Election 2022: Conole, Williams face off for open Congressional seat left by Katko
The wide-open race for Central New York’s redrawn 22nd Congressional District is living up to expectations as one of the most competitive in the country. Most recent polls have shown Democrat Francis Conole and Republican Brandon Williams in a statistical dead heat.
Conole and Williams don’t agree on much, leaving voters with seemingly clear-cut choices. At the same time, voters may find it hard to know where the candidates stand when they accuse each other of being inconsistent and misleading on key issues. Conole, the Democrat, said he has a list of priorities to tackle so-called kitchen table concerns.
“I've talked about the importance of implementing true middle class tax cuts, lowering the cost of prescription drugs, really doing what we can to achieve energy independence and to lower gas prices," Conole said. "Then finally taking a longer term look at what's going on with the supply chains and how we can continue to build things here at home and to invest in building things here at home.”
Conole said that includes Micron’s 20-year, $100 billion commitment to manufacture semiconductors in Clay. Now, he said the region has to prepare the infrastructure and workforce.
“We've got to make sure our young people and our workforce is ready to take advantage of these jobs. So I'd like to see greater investment in terms of grants and federal investment in job training, apprenticeships, to make sure that we can fill these jobs locally," he said.
Conole, a captain in the Navy Reserves, said the hard-won CHIPS and Science Act was an example of bipartisan work that paid off for Central New York. Republican Brandon Williams said he would have supported the CHIPS act, but said it’s full of unnecessary spending.
“There was $50 billion for chip manufacturing, and there was $200 billion of other—and if we are going to have a responsible government, we need to do the things that are strategic, like bring chip manufacturing back to the United States, but we need to cut out this $200 billion of bloat that is driving inflation in the United States," Williams said.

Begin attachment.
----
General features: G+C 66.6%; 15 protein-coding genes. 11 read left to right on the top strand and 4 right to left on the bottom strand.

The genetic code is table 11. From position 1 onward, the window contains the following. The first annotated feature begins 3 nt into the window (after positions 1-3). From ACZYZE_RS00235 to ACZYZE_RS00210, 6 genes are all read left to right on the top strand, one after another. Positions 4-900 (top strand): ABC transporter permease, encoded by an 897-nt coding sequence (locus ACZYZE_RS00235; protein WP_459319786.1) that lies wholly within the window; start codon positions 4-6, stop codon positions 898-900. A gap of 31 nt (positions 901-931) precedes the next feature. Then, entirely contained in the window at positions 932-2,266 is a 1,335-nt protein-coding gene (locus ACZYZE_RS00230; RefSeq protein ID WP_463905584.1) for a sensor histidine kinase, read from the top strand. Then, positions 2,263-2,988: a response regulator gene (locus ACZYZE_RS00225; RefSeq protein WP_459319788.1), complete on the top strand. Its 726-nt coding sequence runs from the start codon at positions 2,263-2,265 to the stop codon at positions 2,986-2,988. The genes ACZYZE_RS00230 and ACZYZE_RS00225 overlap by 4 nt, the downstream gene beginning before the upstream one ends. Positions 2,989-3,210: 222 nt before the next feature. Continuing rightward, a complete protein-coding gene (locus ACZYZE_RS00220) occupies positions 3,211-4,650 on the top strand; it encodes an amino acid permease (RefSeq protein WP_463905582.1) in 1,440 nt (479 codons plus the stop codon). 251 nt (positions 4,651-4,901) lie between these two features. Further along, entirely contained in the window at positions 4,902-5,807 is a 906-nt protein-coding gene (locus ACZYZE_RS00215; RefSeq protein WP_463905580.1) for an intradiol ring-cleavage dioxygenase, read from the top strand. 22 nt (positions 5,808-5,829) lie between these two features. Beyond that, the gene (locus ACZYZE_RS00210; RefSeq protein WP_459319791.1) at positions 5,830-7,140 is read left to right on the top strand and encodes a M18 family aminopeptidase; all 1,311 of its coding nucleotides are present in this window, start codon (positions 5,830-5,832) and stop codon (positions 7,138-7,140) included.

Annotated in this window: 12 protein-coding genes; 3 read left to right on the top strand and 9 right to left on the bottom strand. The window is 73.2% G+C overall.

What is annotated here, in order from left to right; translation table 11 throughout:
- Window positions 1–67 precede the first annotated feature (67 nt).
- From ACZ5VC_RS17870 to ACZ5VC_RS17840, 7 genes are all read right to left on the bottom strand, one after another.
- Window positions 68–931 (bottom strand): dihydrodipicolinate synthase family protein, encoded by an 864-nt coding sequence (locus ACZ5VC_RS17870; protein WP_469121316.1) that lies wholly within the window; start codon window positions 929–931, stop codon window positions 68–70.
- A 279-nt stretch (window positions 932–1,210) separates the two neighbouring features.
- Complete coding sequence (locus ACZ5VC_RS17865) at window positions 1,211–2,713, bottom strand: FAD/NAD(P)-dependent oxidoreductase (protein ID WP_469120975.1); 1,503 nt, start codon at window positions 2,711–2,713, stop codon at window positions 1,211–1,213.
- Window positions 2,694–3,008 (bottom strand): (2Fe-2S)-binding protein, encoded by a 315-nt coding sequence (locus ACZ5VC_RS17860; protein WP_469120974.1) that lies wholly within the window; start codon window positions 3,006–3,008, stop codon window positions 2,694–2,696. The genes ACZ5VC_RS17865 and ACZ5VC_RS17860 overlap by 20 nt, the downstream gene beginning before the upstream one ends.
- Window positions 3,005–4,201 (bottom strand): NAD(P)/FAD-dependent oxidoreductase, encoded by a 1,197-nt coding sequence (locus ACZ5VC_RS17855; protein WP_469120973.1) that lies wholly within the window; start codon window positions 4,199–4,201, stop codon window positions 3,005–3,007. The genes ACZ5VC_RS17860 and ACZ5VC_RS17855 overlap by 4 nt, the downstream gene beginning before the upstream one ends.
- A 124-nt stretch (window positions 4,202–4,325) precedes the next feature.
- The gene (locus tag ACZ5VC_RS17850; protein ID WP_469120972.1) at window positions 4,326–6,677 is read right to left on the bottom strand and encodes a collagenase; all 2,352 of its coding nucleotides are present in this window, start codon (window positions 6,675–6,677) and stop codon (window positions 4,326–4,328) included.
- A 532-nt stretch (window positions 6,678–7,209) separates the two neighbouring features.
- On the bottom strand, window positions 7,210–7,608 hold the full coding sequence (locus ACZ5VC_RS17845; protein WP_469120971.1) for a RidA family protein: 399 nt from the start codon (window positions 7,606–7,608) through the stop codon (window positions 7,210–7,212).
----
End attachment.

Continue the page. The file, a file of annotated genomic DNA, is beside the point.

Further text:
The bill did not fund $200 billion in research money. Williams spoke at a Syracuse.com debate hosted by Syracuse University’s Newhouse School. He has not responded to numerous requests for an interview with WAER going back to the primary. Williams, a U.S. Navy veteran, said a vote for his opponent will be a vote for continued inflation.
“The truth is, when you go to the grocery store, decide who you want to vote for when you fill up your car, decide who you're going to vote for. We cannot afford to heat our homes and send more progressive left to Congress," he said.
Williams calls himself a political outsider, while trying to link Conole to President Joe Biden’s “disastrous policies” that he claims have caused inflation. Conole, meanwhile, has stressed that he’d like to continue the example of bipartisanship set by outgoing Congressmember John Katko, not to mention others such as Jim Walsh, Anthony Brindisi, and the late Richard Hanna. Conole said Williams’ views just don’t fit with Central New York’s historically moderate ideology.
“We have a choice between someone who knows Central New York, whose family lived here for generations, who is advancing a plan that puts people over politics. Or, someone who is adheres more, to the extremes that wants to ban abortion across the country, even in the instances of rape and incest, and has been rejected by his own party because of fringe and extreme views.”
Williams did not get the nod from county party leaders in the district, but voters clearly thought differently in the primary. At the Syracuse.com debate, Williams said there shouldn’t be a federal level ban on abortion, and that it should be left to the states. He said as someone who’s started and operated successful tech companies, he knows what the region needs to succeed.
“It is critical that Central New York thrive again. But to do that, we need competent leadership. We need people that know how jobs actually are created in the real economy. We need people that aren't beholden to the political machine, that has produced other candidates that you've seen for decades. and take New York into a future of prosperity instead of decline.”
Voters in the compact 22nd Congressional District have until Tuesday to decide whom they feel will best represent them in Washington, D.C. The district includes all of Onondaga, Madison, and Oneida Counties, and a small sliver of southeastern Oswego County.